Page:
In OCaml

Streams flow smoothly in OCaml. With tail call optimization the argument against the stack based approach with a put style calls largely evaporates. With functions as first class values the code looks almost readable.

In this code type p (int -> unit) is the type of a routine that accepts an int and returns only as an invitation for further members of this stream. Identifiers whose spelling begins “sink” denote values of mode p; such values are the arcs that connect the nodes of the DAG—held by an upstream node and designating a downstream node. Routines whose name begins “make” take zero or more values of type p and return zero or more values of type p; every invocation of such a routine creates a new node.
endd is the dead sink (of type p) with no output.
makePr creates a node that prints and discard each value. It quits asking for more after a count established on creation.
makeId makes an identity node—no transformation.
makeTee is like the Unix tee shell command; it makes two identical streams from one.
makeIota makes a counter starting from some specified initial value.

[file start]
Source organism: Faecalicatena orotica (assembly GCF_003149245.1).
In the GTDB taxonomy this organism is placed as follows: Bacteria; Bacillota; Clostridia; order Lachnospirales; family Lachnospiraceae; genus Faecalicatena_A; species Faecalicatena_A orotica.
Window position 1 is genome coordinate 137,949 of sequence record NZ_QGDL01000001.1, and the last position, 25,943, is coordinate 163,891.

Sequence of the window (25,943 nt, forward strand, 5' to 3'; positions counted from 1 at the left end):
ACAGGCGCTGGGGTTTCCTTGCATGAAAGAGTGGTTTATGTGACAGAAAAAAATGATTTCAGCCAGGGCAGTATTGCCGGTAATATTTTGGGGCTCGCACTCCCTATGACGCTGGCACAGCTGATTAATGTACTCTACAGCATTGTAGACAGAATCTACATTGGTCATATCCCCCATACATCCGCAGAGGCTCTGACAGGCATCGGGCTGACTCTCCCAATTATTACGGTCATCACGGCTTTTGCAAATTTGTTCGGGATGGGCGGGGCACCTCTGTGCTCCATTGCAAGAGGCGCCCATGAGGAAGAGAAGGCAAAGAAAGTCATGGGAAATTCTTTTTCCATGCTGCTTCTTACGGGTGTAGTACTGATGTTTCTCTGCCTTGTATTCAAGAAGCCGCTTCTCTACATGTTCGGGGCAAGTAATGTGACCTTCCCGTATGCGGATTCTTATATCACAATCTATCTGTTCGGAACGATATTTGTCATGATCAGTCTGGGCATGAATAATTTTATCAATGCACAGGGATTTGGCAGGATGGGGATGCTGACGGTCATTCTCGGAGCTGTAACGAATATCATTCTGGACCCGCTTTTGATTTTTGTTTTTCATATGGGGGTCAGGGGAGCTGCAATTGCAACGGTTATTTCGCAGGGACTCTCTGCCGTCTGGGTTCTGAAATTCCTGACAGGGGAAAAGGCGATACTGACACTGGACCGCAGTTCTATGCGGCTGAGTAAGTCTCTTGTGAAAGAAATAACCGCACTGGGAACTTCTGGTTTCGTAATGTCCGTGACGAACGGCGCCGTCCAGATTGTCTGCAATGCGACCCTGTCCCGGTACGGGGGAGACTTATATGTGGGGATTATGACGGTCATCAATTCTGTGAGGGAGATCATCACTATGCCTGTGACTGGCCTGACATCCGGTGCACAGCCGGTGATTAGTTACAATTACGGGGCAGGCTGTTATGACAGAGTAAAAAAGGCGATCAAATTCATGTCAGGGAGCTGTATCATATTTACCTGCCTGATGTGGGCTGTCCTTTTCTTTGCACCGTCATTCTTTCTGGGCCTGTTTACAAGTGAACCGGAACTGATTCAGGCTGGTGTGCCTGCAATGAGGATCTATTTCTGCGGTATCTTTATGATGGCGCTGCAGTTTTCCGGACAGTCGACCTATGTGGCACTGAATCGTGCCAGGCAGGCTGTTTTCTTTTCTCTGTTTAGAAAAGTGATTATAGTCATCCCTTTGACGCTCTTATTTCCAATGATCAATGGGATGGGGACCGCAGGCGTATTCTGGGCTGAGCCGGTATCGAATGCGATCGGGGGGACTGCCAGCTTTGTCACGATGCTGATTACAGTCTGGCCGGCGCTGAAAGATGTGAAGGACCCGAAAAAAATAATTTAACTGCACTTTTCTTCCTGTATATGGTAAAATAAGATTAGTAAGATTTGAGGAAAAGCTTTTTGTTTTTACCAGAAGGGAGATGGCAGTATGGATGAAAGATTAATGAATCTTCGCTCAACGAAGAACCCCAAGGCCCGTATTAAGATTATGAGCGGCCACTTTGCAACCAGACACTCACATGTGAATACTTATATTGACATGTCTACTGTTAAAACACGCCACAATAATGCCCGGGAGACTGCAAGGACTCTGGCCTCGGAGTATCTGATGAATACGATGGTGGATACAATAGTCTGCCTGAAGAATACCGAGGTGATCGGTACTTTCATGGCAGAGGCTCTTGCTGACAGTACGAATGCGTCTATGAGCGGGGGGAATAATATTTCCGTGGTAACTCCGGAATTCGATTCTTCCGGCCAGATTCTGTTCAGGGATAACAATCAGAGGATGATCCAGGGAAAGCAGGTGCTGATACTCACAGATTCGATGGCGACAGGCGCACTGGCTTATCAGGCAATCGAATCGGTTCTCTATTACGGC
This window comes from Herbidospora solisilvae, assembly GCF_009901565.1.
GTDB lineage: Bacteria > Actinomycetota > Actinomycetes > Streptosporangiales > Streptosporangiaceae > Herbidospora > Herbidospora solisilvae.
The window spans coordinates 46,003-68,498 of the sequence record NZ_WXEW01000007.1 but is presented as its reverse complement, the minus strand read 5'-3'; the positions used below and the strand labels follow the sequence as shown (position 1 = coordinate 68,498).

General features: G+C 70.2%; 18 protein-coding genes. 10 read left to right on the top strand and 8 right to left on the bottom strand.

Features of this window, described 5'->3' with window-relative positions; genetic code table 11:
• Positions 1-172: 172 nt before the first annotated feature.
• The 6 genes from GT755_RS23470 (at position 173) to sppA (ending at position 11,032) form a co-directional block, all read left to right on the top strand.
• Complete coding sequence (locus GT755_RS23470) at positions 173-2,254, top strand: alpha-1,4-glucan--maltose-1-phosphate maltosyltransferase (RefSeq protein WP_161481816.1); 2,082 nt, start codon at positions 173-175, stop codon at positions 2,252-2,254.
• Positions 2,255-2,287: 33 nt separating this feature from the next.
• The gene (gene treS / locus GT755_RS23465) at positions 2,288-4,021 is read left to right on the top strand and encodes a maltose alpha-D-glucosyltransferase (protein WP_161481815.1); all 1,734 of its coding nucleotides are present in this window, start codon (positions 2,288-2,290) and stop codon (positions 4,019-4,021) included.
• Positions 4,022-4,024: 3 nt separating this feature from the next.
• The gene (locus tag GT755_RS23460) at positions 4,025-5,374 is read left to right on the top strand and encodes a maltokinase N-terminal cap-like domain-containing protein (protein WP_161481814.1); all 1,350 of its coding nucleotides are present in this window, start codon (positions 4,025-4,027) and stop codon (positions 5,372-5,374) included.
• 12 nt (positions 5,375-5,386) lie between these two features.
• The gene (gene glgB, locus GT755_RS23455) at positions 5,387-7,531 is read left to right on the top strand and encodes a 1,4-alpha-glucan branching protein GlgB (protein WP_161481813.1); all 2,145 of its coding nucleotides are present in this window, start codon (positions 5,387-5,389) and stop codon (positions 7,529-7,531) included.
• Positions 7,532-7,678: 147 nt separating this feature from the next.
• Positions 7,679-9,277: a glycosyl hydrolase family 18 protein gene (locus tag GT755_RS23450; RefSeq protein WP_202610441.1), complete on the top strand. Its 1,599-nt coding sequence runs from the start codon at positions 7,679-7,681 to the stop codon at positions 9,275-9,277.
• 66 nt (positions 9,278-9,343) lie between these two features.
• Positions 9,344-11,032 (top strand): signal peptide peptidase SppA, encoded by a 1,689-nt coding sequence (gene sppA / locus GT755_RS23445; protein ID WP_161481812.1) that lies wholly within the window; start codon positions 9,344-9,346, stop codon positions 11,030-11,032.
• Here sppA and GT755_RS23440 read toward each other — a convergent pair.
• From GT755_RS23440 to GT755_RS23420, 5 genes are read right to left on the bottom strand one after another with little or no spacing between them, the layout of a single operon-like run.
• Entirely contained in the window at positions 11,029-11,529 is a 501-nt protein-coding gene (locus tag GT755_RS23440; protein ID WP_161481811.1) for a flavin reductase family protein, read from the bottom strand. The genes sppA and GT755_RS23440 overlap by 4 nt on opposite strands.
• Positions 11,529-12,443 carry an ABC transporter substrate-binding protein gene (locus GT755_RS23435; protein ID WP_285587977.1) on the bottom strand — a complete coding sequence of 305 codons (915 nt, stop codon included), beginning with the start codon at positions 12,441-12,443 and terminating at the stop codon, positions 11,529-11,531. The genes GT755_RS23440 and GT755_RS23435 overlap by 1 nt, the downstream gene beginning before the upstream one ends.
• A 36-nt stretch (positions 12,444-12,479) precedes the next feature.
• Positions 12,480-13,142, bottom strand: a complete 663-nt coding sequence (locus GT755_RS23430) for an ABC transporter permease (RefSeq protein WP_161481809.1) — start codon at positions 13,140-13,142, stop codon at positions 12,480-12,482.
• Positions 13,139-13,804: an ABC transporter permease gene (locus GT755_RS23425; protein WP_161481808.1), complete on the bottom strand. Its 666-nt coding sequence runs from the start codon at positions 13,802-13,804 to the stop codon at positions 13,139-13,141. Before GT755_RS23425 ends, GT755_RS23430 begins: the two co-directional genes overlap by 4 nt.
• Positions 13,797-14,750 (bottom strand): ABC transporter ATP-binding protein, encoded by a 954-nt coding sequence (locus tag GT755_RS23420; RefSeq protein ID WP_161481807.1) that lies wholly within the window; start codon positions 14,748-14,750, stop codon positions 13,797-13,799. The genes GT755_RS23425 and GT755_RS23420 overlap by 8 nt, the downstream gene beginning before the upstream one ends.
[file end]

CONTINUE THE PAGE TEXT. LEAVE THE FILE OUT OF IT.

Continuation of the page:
sinkP is the dead end node; it swallows characters silently.
makeOdds makes nodes that omit every other element from the stream.
makeStut makes nodes that duplicate every stream element.
makeSep makes nodes that construct two streams, alternating characters going to alternate streams.
makeMerg makes nodes that merge two streams in the sense of the perfect shuffle. It returns two sinks and insists on getting its inputs alternately from the two sinks.
makeCmp makes a node that compares even and odd input characters and quits if they are unequal.
make2utf8 makes a node that converts Unicode code points into UTF-8.
makeFutf8 makes a node that converts back.
makePlist makes a node that originates a stream composed of the provide integer list, and then quits.

None invite additional characters until they cannot otherwise proceed. They are all deterministic; the language does not well support any other pattern.

Converting to UTF-8 is easy in a language where you can deposit consecutive characters as you compute them. Witness make2utf8. Converting from UTF-8 would be easy with a get next octet command, but otherwise the stack-coded-state must be represented with a couple of mutable variables. Witness makeFutf8.

The six statements at the end, each beginning “tr(fun” show six ways to plumb these nodes into a DAG and either print the output or test it.